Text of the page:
DETROW: And Sonia Sotomayor wrote one of the dissents that's getting a lot of attention. As we mentioned, Chief Justice Roberts wrote the majority opinion. I want to read a few lines from this dissent that's getting attention that gets to this point. She wrote, (reading) taking all the relevant evidence together, a reasonable observer would conclude that the proclamation was driven primarily by anti-Muslim animus rather than by the government's asserted national security justifications.

She goes on to say what Scott said, starting with calling for a total and complete shutdown of Muslims entering the United States. It morphed into a proclamation. She said, quote, "This new window dressing cannot conceal an unassailable fact. The words of the president and his advisers create the strong perception that the proclamation is contaminated by impermissible discriminatory animus against Islam and its followers."

LIASSON: It's kind of like she's saying it doesn't matter what the plain words of the third version say. Donald Trump meant it to be a Muslim ban.

DETROW: Yeah.

LIASSON: But it isn't - but the majority is saying, no, it isn't. He might have wanted that, but now, they've written something that is not a religious test.

DETROW: Sotomayor made an explicit comparison between this policy and the infamous policy during World War II of interning Japanese Americans. And that came up in the majority opinion as well.

HORSLEY: That's right. She likened this decision to the notorious Korematsu decision, which justified the interning of Japanese Americans in those camps during World War II. Justice Roberts bristled at that comparison, and he took the opportunity to make - express what he said is already obvious - that Korematsu was gravely wrong the day it was decided. It's been overruled in the court of history, he said, and to be clear, it has no place in law under the Constitution.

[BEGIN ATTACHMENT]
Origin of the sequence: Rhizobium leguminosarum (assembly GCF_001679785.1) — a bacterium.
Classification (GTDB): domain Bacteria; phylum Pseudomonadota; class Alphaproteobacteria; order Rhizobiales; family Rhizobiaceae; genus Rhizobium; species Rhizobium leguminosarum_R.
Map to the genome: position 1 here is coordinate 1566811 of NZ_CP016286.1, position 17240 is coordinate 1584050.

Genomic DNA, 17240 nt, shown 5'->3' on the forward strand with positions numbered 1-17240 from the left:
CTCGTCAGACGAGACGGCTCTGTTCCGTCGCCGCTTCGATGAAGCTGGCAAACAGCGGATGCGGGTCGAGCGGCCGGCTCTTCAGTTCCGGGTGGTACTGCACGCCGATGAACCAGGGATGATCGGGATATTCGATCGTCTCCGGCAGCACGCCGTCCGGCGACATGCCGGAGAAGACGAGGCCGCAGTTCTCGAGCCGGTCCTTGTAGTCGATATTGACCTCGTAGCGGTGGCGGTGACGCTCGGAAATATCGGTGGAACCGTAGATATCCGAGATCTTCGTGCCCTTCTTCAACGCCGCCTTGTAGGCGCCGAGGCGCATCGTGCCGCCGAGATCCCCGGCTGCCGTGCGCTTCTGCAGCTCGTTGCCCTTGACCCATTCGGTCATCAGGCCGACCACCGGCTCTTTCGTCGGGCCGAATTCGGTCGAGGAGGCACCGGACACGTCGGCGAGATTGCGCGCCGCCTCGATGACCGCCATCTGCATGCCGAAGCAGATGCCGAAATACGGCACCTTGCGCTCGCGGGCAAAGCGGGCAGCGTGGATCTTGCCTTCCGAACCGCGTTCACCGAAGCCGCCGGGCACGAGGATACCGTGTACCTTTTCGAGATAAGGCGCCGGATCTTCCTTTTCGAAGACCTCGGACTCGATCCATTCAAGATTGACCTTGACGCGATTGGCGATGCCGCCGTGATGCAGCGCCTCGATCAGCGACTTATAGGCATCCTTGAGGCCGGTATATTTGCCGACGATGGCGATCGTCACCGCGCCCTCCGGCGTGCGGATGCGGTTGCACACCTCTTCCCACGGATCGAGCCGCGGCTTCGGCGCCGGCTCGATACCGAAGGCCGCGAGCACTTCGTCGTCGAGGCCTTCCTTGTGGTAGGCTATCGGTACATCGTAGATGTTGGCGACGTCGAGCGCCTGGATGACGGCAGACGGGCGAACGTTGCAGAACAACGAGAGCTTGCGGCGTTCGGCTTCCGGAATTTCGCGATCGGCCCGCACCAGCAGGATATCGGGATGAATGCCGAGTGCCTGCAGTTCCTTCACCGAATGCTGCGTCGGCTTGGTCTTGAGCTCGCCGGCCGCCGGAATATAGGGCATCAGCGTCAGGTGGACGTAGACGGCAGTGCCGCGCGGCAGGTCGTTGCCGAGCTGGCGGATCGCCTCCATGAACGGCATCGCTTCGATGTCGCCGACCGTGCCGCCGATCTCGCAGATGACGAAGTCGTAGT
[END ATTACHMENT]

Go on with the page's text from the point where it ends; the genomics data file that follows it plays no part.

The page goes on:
Justice Sotomayor came back and said, well, that's laudable and long overdue that you now see that the Korematsu decision was wrong. But, she said, this decision just follows the same dangerous logic by blindly accepting the government's misguided invitation to sanction a discriminatory policy towards a disfavored group. And she said by striking down Korematsu and passing this decision, the majority was simply replacing one gravely wrong decision with another.

DETROW: So Mara, this whole thing started off as a real mess, an order that was not well written, not well thought out. It created chaos. It created a lot of political drama. But here we are a year and a half later. And after a few false starts, after a few false tries, it makes its way through the court, and President Trump is now fully vindicated. And this is a legal law-of-the-land policy. I mean, this is a pattern that in one extreme or another has played out a few times.

LIASSON: Right. This was a campaign promise. He tried to enact it, had a lot of chaos and confusion at the beginning of it. And in this case, legally, he's come out the victor. Now, when you look at the family separation practice which flowed from his zero-tolerance policy, it was very similar - wasn't quite sure how it was going to work, got a lot of blowback, tried to fix it, creating more confusion. And now, he's trying to get Congress to pass something. Today, he really expressed his whole frustration with the whole complicated web of immigration laws when he was asked about why we need more judges on the border.